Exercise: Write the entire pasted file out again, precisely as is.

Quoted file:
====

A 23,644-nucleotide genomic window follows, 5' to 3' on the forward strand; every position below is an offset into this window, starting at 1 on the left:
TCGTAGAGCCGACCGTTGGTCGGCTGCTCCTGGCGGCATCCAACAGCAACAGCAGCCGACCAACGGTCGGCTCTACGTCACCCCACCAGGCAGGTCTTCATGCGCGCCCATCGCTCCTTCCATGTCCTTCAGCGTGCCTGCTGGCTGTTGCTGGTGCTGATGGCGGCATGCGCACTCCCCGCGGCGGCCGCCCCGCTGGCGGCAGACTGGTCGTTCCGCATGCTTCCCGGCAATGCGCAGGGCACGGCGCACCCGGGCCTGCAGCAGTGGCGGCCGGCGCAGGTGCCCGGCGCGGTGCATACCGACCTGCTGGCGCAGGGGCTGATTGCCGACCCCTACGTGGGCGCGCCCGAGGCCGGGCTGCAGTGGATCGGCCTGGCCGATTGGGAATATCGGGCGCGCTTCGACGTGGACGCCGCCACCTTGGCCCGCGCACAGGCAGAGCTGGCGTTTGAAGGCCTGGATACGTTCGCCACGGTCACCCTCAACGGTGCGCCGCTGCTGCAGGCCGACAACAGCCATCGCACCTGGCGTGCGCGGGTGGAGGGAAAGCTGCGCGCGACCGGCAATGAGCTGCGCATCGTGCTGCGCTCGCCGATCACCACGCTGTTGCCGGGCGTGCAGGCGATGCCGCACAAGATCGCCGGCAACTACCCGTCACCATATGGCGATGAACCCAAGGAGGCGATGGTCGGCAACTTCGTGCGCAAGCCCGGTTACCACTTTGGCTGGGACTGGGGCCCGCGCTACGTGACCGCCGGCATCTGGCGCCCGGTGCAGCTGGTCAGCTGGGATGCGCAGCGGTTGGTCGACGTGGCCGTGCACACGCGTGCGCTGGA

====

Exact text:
A 23,644-nucleotide genomic window follows, 5' to 3' on the forward strand; every position below is an offset into this window, starting at 1 on the left:
TCGTAGAGCCGACCGTTGGTCGGCTGCTCCTGGCGGCATCCAACAGCAACAGCAGCCGACCAACGGTCGGCTCTACGTCACCCCACCAGGCAGGTCTTCATGCGCGCCCATCGCTCCTTCCATGTCCTTCAGCGTGCCTGCTGGCTGTTGCTGGTGCTGATGGCGGCATGCGCACTCCCCGCGGCGGCCGCCCCGCTGGCGGCAGACTGGTCGTTCCGCATGCTTCCCGGCAATGCGCAGGGCACGGCGCACCCGGGCCTGCAGCAGTGGCGGCCGGCGCAGGTGCCCGGCGCGGTGCATACCGACCTGCTGGCGCAGGGGCTGATTGCCGACCCCTACGTGGGCGCGCCCGAGGCCGGGCTGCAGTGGATCGGCCTGGCCGATTGGGAATATCGGGCGCGCTTCGACGTGGACGCCGCCACCTTGGCCCGCGCACAGGCAGAGCTGGCGTTTGAAGGCCTGGATACGTTCGCCACGGTCACCCTCAACGGTGCGCCGCTGCTGCAGGCCGACAACAGCCATCGCACCTGGCGTGCGCGGGTGGAGGGAAAGCTGCGCGCGACCGGCAATGAGCTGCGCATCGTGCTGCGCTCGCCGATCACCACGCTGTTGCCGGGCGTGCAGGCGATGCCGCACAAGATCGCCGGCAACTACCCGTCACCATATGGCGATGAACCCAAGGAGGCGATGGTCGGCAACTTCGTGCGCAAGCCCGGTTACCACTTTGGCTGGGACTGGGGCCCGCGCTACGTGACCGCCGGCATCTGGCGCCCGGTGCAGCTGGTCAGCTGGGATGCGCAGCGGTTGGTCGACGTGGCCGTGCACACGCGTGCGCTGGA